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I am using pagespeed , yslow to check the no of http requests and website organization for jss,css and images.

we implemented aggregation for js and css files into one js and one css based on the above tools suggestions.

Is there any other things apart from pagespeed and yslow to look at it to take care of website performance issues from HTML ,js , css ,images stand point.

any advices or directions will be really appreaciated.

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up vote 1 down vote accepted

Perhaps they're not the ULTIMATE tools for determining your site's performance, but they do have a few things that you must consider:

  • They we made by huge companies: Google and Yahoo spend millions in research. Is a good thing that they develop tools like these to help developers who heed advice.

  • They do a pretty intense checking: If you are using browser's cache and compressing data and all those small tweaks are just the things that make the difference between a slow site and a fast one.

My opinion (which I think is bottom line of what you want: opinions) is that these tools should be taken very seriusly, because they bring lots of adjustments that you should make to your web applications and these adjustments may mark the difference between a few users and lots of them.

Hope I can help!

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thats nice explanation. we do take care of gzip , no of dom elements etc. As there are lot of experts in Stackoverflow , i want to know if there any new techqniques or tips from html,css,jss images stand point. Our backend teams are pretty strong and they care of all performance tuning at the backend. – kobe Nov 9 '10 at 4:50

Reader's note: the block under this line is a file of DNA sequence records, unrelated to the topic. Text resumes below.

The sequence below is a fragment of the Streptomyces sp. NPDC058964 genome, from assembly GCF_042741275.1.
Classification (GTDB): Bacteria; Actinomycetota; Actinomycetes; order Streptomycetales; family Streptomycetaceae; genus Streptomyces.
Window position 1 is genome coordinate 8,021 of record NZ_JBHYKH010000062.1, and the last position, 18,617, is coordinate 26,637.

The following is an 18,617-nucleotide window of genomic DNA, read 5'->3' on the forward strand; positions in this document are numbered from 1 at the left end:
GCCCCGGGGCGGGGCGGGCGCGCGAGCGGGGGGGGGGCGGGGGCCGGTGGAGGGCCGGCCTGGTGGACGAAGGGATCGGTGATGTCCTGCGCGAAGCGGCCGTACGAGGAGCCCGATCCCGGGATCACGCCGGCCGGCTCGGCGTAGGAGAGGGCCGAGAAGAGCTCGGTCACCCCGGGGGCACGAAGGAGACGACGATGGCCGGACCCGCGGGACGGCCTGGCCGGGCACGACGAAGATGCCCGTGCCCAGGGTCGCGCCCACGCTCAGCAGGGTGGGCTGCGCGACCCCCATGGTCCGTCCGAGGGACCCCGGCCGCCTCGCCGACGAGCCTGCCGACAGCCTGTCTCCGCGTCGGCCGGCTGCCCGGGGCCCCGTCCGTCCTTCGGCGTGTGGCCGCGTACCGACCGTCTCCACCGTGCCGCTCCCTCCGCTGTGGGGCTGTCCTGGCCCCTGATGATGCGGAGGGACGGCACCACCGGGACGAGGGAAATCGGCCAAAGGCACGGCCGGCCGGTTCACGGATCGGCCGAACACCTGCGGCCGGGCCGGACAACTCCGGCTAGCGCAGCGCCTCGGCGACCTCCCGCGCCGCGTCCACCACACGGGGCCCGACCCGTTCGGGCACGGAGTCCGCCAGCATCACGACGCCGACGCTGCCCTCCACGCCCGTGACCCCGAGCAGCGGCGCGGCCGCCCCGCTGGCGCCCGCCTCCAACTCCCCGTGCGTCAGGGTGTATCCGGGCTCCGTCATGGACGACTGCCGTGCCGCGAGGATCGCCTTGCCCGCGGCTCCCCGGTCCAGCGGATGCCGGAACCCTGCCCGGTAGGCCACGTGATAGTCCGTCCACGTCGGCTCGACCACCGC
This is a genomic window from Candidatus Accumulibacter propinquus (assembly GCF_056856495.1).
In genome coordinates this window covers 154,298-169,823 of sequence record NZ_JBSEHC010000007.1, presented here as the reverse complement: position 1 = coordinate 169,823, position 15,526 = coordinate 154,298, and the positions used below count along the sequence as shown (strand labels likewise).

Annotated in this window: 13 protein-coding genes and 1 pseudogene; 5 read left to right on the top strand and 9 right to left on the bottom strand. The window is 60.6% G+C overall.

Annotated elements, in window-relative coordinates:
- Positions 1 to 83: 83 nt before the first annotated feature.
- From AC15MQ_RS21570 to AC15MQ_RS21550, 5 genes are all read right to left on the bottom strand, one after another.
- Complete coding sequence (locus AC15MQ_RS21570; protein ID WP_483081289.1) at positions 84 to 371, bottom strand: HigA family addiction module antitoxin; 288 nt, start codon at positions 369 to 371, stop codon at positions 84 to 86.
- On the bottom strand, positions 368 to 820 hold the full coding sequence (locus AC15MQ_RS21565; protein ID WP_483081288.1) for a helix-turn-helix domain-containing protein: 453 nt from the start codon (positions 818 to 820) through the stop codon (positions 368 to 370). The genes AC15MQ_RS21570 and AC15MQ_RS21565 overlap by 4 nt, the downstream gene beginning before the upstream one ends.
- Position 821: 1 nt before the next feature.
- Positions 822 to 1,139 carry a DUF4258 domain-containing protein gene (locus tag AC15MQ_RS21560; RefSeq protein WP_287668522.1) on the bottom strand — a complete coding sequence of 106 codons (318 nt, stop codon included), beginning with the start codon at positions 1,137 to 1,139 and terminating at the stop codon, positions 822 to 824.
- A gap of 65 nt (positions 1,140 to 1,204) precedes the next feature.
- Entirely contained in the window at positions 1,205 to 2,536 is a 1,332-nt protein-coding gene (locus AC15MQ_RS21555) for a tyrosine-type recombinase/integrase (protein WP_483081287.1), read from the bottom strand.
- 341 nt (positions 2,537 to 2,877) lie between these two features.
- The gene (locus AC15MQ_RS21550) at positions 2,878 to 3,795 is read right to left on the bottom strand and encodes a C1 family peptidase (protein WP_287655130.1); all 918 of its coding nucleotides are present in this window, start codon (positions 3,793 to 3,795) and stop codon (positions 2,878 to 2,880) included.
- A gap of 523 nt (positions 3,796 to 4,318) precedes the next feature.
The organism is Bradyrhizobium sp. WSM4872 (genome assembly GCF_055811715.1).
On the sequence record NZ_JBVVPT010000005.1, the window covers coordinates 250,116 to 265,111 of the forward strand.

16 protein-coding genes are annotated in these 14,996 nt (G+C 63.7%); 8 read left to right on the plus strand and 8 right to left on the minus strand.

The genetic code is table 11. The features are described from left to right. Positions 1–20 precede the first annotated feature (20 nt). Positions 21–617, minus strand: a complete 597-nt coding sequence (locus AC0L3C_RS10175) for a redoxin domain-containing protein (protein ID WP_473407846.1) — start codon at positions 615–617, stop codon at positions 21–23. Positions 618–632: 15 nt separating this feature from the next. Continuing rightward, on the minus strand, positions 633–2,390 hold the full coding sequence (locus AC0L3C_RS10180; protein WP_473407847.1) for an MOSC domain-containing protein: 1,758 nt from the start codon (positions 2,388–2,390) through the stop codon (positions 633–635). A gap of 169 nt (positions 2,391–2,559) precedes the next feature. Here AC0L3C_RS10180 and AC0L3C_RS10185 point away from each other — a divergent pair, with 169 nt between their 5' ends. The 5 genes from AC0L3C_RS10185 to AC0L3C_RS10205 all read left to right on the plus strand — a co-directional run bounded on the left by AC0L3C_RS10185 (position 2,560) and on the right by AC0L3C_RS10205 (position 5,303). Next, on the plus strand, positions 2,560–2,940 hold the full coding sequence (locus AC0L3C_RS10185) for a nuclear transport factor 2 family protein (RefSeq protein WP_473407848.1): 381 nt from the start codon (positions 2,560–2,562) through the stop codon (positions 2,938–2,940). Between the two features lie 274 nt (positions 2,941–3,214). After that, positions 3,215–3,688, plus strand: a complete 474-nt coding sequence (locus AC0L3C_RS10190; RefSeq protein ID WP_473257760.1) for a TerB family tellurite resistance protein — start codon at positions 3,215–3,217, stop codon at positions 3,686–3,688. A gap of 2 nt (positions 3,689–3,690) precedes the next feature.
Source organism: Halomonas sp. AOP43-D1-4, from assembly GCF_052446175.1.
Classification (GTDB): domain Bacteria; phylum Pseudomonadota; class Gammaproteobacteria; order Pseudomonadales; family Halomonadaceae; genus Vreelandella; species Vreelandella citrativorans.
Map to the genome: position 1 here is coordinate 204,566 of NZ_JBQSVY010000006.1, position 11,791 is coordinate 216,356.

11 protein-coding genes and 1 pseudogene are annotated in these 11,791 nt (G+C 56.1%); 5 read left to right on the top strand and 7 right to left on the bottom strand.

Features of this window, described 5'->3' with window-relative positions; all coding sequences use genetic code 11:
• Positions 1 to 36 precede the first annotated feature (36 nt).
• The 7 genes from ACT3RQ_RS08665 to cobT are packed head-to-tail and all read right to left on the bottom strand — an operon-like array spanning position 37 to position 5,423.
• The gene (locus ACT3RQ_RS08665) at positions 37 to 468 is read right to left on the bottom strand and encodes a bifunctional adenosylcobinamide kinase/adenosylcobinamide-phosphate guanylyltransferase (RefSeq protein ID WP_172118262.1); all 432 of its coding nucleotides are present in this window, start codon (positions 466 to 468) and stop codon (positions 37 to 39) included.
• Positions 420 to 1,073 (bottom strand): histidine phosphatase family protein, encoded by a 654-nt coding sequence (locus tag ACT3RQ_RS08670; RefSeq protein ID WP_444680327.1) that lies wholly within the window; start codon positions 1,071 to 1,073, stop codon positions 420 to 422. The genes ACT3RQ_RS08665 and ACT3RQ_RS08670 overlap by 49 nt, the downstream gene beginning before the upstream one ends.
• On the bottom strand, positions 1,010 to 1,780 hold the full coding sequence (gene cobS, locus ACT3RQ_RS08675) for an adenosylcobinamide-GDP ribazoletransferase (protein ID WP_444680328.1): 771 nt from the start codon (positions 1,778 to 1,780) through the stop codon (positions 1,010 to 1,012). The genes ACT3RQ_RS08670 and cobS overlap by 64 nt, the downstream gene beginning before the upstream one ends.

No, it's not enough. Check out yahoo's boomerang tool to find out how fast your page is loading for end users. It's all well and good making hypothetical improvements, but if you can't monitor how your pages are performing for real users, you're driving blind. You may also consider a distributed performance monitoring tool for the same thing - although nothing beats monitoring performance for actual users.

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When you have to tweak performance from static pages standpoint... YSlow recommendations should be good. You will also benefit if you apply some tweaks from the server standpoint.

Ensure that the static stuff of your web site is neatly categorized so that you can easily apply rules for...

  1. Compression of pages, js, css [note that in IIS you will have to manually add other static extensions]

  2. Content-Expiry could be additional bonus since if the content is already cached on the client, your server will send just a status code of 304 and your client will pick the file from its IE cache.

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I just found this link and looks like its really useful – kobe Nov 9 '10 at 5:01
Yeah, you are definitely on the right track. Wish you all the best! – Rahul Soni Nov 9 '10 at 5:13

There will always be little tweaks to add additional speed to your site but following the advice in those tools should be a large percentage of it.

If you've also used image compression (smush it), and moved your js files to the bottom of the page the only thing I would suggest is to stay up to date with new techniques as they emerge.

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smush it nice , thanks. – kobe Nov 9 '10 at 4:48
@gov Yea, it's great. I've also been minifying all our external js (with a commented copy for editing locally). Between that and using the Google CDN for hosting jQuery itself I have noticed a huge difference. – Grillz Nov 11 '10 at 20:55

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